Thursday, September 3, 2009

Dog Bite Cases and Methods of Recovery

Dog bite cases can often be very lucrative because of the potential to name multiple defendants.  In many cases where a dog owner is renting their home or apartment, successful claims can be made against both the landlord and tenant.

For example, a Baltimore City woman was recently able to obtain a verdict of over $325,000 for injuries she suffered as a result of a dog bite.  In this case, the Plaintiff was walking her dog down a public street when another dog broke free from a nearby apartment.  The loose dog then attacked the Plaintiff, causing a flesh wound that would later require 25 stitches to repair.  The Plaintiff subsequently filed suit against both the dog owner and the landlord of the dog owner's property. 

In her suit, the Plaintiff claimed that the dog owner was liable for not adequately securing his dog, and that the landlord was vicariously liable because the property being rented to the dog's owner was not sufficient to house a large dog (the dog in this case was a rottweiler).  Only the landlord presented a defense at trial, claiming that he was not liable for the actions of the dog involved in the attack.  A Baltimore City jury took just 1 hour to return a verdict against the dog owner in the amount of $175,025, and against the landlord in the amount of $150,025.  The amount rendered for the pain and suffering of the Plaintiff was not provided by the Court.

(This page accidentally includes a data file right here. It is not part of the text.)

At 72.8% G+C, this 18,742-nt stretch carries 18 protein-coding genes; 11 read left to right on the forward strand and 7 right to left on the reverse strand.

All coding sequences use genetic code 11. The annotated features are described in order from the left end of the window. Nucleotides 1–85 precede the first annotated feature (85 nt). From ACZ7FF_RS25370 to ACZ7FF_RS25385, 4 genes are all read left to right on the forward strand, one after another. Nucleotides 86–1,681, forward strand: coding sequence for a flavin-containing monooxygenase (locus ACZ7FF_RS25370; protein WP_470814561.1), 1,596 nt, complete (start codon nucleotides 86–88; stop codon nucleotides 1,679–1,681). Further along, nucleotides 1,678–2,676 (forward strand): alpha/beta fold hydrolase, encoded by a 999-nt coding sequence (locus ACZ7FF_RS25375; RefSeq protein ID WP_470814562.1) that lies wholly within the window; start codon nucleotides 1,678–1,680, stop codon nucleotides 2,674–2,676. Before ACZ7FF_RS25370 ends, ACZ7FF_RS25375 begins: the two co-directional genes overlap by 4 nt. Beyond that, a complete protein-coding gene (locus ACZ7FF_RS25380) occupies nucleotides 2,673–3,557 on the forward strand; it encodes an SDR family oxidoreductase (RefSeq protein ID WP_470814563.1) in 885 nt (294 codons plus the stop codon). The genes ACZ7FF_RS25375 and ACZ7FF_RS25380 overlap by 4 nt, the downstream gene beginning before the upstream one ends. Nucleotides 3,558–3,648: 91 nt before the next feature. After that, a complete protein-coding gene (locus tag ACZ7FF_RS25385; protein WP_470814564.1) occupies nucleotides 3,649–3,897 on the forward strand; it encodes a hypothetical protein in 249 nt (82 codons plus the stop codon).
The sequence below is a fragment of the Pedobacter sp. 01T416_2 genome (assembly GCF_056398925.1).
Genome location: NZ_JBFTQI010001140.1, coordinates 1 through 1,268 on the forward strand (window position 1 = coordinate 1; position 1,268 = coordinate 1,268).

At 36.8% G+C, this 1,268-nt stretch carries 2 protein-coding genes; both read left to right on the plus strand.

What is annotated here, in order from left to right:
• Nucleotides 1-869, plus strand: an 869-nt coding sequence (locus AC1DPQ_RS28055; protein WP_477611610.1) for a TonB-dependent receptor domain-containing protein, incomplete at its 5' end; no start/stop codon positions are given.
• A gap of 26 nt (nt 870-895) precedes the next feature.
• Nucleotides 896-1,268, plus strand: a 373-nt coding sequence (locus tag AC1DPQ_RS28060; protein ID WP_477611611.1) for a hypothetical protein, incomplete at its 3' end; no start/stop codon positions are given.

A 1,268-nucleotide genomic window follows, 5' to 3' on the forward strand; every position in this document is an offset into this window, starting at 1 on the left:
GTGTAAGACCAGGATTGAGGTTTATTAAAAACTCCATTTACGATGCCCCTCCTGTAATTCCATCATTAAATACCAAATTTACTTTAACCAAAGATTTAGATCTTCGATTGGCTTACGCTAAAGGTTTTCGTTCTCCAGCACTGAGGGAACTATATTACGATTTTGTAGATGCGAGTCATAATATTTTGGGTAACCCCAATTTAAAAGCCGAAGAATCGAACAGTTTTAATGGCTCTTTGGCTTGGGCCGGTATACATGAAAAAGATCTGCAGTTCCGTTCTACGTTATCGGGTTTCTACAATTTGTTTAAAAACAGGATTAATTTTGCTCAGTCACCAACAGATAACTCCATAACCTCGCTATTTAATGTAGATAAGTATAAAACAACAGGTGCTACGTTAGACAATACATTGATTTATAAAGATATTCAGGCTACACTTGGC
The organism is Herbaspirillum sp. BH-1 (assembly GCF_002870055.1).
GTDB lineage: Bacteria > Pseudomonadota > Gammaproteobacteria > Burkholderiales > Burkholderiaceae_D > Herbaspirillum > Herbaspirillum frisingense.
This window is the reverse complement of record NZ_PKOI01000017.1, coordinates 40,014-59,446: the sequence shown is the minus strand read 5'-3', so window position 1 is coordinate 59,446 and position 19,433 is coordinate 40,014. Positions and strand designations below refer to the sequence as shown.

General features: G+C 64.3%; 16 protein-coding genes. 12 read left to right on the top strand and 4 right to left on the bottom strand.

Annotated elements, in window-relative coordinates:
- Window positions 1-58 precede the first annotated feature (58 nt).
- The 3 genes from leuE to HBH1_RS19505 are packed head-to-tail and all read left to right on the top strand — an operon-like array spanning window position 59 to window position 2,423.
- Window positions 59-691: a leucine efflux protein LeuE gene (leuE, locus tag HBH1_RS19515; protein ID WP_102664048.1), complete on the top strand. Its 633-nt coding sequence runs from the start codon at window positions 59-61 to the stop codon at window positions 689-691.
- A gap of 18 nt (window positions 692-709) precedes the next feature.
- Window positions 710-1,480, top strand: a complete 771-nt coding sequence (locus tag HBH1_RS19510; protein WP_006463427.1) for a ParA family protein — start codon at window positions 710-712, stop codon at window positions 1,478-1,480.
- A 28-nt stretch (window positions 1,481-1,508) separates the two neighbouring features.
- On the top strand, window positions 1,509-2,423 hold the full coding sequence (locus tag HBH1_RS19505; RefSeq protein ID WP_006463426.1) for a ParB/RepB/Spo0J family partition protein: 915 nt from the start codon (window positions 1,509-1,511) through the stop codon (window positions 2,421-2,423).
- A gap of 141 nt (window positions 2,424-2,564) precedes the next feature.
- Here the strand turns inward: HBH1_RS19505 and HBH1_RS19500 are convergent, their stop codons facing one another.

In dog bite cases, a good attorney should be careful to identify all possible individuals or entities that could be held liable for the actions of the attacking dog.  Specifically, an attorney should focus on whether the attacking dog had escaped the control of its owner.  If the dog did break loose from its owner, an attorney should uncover initially how the dog was being restrained, how the dog was able to break free, and where the dog was able to break free from.  Further, the attorney must investigate the past history of the dog.  If the dog previously demonstrated violent tendencies, the owner is on notice that the dog would be violent, or would bite again.  The issue of notice should be given considerable attention in all dog bite cases.

The attorneys at Portner & Shure are among the most experienced in Maryland, Virginia and the District of Columbia in representing victims of dog bites.  If you, a friend or a loved one has been attacked by a dog, please contact Portner & Shure

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